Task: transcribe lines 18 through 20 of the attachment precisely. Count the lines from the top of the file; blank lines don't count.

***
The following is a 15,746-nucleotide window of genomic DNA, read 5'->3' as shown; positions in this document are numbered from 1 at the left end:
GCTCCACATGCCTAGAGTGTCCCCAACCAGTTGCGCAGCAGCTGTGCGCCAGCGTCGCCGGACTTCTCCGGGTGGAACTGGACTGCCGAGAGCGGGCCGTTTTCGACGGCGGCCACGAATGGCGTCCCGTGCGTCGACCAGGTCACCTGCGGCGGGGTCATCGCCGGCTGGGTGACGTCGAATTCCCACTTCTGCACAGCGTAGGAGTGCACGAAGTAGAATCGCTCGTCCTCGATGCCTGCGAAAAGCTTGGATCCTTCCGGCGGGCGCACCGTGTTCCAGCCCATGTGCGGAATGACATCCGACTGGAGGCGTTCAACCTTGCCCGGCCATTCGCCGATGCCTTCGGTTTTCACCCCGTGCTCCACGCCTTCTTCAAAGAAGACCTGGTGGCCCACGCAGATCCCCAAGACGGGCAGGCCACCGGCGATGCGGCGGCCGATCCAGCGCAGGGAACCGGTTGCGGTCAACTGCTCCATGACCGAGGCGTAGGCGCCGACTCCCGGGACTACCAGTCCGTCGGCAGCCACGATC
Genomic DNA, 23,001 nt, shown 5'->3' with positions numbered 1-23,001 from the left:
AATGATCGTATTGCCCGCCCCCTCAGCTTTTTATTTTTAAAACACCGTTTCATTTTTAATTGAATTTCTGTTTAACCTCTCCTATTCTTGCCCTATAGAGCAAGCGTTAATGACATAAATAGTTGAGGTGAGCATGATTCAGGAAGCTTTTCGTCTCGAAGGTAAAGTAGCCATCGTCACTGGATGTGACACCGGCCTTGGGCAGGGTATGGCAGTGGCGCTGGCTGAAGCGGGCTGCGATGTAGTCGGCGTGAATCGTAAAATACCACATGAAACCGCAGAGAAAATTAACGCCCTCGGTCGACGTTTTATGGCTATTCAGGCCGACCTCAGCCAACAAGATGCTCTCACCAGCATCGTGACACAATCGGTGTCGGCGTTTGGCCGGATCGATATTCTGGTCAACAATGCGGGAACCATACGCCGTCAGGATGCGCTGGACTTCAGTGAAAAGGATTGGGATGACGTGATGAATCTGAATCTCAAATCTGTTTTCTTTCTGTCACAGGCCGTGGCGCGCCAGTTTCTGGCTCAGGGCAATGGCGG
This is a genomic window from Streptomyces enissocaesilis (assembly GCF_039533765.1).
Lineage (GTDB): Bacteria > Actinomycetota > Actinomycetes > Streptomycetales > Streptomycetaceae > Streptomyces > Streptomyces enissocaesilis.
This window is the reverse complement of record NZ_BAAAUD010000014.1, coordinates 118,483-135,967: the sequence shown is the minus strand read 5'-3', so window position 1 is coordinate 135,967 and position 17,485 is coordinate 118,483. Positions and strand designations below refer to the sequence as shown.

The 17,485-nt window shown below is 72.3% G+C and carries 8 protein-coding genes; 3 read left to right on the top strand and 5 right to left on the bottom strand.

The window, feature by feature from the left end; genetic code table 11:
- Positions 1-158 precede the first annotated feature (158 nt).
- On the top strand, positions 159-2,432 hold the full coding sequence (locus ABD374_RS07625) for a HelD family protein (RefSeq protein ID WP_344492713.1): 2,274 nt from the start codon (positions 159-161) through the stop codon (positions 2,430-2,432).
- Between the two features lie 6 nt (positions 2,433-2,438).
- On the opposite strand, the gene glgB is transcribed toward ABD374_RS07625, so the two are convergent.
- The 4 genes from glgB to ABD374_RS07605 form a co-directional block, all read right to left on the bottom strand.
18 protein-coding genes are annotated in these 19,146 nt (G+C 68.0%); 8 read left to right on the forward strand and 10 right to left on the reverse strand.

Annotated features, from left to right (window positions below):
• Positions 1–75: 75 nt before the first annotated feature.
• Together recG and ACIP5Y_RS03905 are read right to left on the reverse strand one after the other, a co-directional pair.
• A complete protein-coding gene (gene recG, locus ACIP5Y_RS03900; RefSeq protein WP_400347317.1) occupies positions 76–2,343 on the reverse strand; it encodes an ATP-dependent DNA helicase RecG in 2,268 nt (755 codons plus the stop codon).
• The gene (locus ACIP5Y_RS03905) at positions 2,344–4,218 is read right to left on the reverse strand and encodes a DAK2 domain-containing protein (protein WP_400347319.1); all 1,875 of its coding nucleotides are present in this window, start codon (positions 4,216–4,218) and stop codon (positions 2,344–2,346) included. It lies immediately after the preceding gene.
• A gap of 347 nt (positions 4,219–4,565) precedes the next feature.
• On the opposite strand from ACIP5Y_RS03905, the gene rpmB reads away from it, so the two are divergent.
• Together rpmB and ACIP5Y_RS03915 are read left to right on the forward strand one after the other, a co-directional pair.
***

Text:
• Together recG and ACIP5Y_RS03905 are read right to left on the reverse strand one after the other, a co-directional pair.
• A complete protein-coding gene (gene recG, locus ACIP5Y_RS03900; RefSeq protein WP_400347317.1) occupies positions 76–2,343 on the reverse strand; it encodes an ATP-dependent DNA helicase RecG in 2,268 nt (755 codons plus the stop codon).
• The gene (locus ACIP5Y_RS03905) at positions 2,344–4,218 is read right to left on the reverse strand and encodes a DAK2 domain-containing protein (protein WP_400347319.1); all 1,875 of its coding nucleotides are present in this window, start codon (positions 4,216–4,218) and stop codon (positions 2,344–2,346) included. It lies immediately after the preceding gene.